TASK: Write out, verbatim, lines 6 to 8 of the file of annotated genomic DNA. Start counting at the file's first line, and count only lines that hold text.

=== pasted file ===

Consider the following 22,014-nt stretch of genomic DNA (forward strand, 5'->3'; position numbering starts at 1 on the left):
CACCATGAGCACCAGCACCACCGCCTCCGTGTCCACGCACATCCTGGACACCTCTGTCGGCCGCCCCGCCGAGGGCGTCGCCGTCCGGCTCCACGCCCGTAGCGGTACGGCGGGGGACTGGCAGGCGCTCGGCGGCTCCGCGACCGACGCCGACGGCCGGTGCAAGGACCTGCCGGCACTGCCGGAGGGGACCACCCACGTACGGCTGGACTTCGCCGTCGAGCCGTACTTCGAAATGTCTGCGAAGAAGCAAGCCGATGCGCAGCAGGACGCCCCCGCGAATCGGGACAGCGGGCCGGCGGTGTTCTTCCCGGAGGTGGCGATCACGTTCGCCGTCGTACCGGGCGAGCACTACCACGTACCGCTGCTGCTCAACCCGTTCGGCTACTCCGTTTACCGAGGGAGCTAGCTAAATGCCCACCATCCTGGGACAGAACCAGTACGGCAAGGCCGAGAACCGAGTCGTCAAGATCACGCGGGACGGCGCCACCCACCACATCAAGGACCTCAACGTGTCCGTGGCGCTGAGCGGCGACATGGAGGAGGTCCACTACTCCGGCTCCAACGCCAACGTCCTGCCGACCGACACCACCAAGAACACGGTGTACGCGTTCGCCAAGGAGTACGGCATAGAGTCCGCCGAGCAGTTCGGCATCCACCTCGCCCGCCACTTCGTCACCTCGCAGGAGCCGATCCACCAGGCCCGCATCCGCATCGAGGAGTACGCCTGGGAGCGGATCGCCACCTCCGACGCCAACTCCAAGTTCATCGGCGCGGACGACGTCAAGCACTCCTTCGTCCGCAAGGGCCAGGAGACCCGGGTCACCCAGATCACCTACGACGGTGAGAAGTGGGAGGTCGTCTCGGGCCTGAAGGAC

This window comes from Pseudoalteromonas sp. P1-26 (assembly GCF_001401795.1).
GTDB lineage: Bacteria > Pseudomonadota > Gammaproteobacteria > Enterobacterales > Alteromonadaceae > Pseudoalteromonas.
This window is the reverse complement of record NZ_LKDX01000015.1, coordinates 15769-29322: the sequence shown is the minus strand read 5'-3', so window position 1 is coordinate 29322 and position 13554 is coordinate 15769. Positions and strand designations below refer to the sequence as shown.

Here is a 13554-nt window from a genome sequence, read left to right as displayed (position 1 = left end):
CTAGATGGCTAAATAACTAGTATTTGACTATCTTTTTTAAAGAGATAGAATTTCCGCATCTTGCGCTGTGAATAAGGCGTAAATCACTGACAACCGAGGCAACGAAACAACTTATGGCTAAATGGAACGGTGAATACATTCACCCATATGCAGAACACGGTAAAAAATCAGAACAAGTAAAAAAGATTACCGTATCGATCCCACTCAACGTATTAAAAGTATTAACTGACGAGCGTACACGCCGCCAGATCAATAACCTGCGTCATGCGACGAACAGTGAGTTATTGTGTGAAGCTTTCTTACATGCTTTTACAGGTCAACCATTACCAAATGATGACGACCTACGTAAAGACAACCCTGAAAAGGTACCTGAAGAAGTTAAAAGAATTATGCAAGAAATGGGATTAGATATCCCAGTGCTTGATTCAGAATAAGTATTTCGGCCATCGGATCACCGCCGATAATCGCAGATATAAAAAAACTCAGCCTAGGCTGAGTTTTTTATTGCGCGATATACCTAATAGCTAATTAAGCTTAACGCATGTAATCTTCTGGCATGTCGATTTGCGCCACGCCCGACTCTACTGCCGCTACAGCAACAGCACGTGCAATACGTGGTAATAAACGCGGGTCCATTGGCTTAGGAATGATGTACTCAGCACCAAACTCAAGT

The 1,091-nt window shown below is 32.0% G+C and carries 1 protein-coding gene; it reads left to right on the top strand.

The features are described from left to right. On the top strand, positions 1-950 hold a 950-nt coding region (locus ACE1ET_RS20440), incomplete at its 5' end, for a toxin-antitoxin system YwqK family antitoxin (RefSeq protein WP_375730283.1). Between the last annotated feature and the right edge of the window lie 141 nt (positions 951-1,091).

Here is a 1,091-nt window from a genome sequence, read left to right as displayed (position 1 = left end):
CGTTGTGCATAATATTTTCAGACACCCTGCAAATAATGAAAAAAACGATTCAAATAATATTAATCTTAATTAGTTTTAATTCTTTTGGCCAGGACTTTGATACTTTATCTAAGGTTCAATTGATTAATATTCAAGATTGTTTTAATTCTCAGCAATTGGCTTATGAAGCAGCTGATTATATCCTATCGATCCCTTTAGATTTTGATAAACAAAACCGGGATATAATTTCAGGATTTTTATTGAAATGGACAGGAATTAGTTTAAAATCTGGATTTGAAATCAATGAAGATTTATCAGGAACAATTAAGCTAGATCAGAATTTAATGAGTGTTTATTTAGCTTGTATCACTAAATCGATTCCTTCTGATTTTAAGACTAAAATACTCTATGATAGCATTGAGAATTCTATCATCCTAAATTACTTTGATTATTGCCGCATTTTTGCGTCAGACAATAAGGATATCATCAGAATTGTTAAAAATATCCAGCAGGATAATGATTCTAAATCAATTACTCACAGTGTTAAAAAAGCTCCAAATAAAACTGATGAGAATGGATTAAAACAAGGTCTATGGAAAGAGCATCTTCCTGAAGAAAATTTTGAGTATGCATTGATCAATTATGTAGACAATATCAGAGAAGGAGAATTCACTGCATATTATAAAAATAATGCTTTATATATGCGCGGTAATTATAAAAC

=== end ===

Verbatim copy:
Here is a 13554-nt window from a genome sequence, read left to right as displayed (position 1 = left end):
CTAGATGGCTAAATAACTAGTATTTGACTATCTTTTTTAAAGAGATAGAATTTCCGCATCTTGCGCTGTGAATAAGGCGTAAATCACTGACAACCGAGGCAACGAAACAACTTATGGCTAAATGGAACGGTGAATACATTCACCCATATGCAGAACACGGTAAAAAATCAGAACAAGTAAAAAAGATTACCGTATCGATCCCACTCAACGTATTAAAAGTATTAACTGACGAGCGTACACGCCGCCAGATCAATAACCTGCGTCATGCGACGAACAGTGAGTTATTGTGTGAAGCTTTCTTACATGCTTTTACAGGTCAACCATTACCAAATGATGACGACCTACGTAAAGACAACCCTGAAAAGGTACCTGAAGAAGTTAAAAGAATTATGCAAGAAATGGGATTAGATATCCCAGTGCTTGATTCAGAATAAGTATTTCGGCCATCGGATCACCGCCGATAATCGCAGATATAAAAAAACTCAGCCTAGGCTGAGTTTTTTATTGCGCGATATACCTAATAGCTAATTAAGCTTAACGCATGTAATCTTCTGGCATGTCGATTTGCGCCACGCCCGACTCTACTGCCGCTACAGCAACAGCACGTGCAATACGTGGTAATAAACGCGGGTCCATTGGCTTAGGAATGATGTACTCAGCACCAAACTCAAGT

The 1,091-nt window shown below is 32.0% G+C and carries 1 protein-coding gene; it reads left to right on the top strand.